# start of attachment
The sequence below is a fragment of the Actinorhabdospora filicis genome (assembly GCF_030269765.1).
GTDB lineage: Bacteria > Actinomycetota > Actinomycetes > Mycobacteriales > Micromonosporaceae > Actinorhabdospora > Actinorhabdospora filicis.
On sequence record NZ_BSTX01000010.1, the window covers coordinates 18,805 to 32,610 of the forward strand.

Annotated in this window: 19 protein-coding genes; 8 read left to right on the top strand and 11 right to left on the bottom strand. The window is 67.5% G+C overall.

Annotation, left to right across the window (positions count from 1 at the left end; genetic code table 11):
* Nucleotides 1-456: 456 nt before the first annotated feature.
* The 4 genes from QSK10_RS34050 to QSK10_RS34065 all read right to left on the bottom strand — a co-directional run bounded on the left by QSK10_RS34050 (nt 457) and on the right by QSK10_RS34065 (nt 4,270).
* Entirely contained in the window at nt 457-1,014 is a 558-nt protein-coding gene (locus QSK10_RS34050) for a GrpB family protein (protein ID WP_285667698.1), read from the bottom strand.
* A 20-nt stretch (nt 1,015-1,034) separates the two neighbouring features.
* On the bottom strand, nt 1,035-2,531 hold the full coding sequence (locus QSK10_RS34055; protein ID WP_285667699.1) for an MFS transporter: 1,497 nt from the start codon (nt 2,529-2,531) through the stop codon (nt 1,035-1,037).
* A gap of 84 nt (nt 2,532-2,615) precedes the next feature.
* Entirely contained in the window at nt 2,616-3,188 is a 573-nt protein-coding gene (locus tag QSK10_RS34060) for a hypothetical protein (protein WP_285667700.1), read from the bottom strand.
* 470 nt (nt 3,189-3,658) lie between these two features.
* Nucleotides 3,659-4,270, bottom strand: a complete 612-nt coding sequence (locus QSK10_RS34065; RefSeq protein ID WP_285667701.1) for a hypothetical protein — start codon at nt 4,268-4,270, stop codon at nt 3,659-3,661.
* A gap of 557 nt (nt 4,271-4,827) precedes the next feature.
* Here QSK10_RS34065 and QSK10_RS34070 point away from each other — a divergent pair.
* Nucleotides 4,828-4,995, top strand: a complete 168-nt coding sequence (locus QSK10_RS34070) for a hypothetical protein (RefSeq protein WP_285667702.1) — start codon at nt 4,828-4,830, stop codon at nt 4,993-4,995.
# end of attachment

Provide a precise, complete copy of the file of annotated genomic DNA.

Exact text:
The sequence below is a fragment of the Actinorhabdospora filicis genome (assembly GCF_030269765.1).
GTDB lineage: Bacteria > Actinomycetota > Actinomycetes > Mycobacteriales > Micromonosporaceae > Actinorhabdospora > Actinorhabdospora filicis.
On sequence record NZ_BSTX01000010.1, the window covers coordinates 18,805 to 32,610 of the forward strand.

Annotated in this window: 19 protein-coding genes; 8 read left to right on the top strand and 11 right to left on the bottom strand. The window is 67.5% G+C overall.

Annotation, left to right across the window (positions count from 1 at the left end; genetic code table 11):
* Nucleotides 1-456: 456 nt before the first annotated feature.
* The 4 genes from QSK10_RS34050 to QSK10_RS34065 all read right to left on the bottom strand — a co-directional run bounded on the left by QSK10_RS34050 (nt 457) and on the right by QSK10_RS34065 (nt 4,270).
* Entirely contained in the window at nt 457-1,014 is a 558-nt protein-coding gene (locus QSK10_RS34050) for a GrpB family protein (protein ID WP_285667698.1), read from the bottom strand.
* A 20-nt stretch (nt 1,015-1,034) separates the two neighbouring features.
* On the bottom strand, nt 1,035-2,531 hold the full coding sequence (locus QSK10_RS34055; protein ID WP_285667699.1) for an MFS transporter: 1,497 nt from the start codon (nt 2,529-2,531) through the stop codon (nt 1,035-1,037).
* A gap of 84 nt (nt 2,532-2,615) precedes the next feature.
* Entirely contained in the window at nt 2,616-3,188 is a 573-nt protein-coding gene (locus tag QSK10_RS34060) for a hypothetical protein (protein WP_285667700.1), read from the bottom strand.
* 470 nt (nt 3,189-3,658) lie between these two features.
* Nucleotides 3,659-4,270, bottom strand: a complete 612-nt coding sequence (locus QSK10_RS34065; RefSeq protein ID WP_285667701.1) for a hypothetical protein — start codon at nt 4,268-4,270, stop codon at nt 3,659-3,661.
* A gap of 557 nt (nt 4,271-4,827) precedes the next feature.
* Here QSK10_RS34065 and QSK10_RS34070 point away from each other — a divergent pair.
* Nucleotides 4,828-4,995, top strand: a complete 168-nt coding sequence (locus QSK10_RS34070) for a hypothetical protein (RefSeq protein WP_285667702.1) — start codon at nt 4,828-4,830, stop codon at nt 4,993-4,995.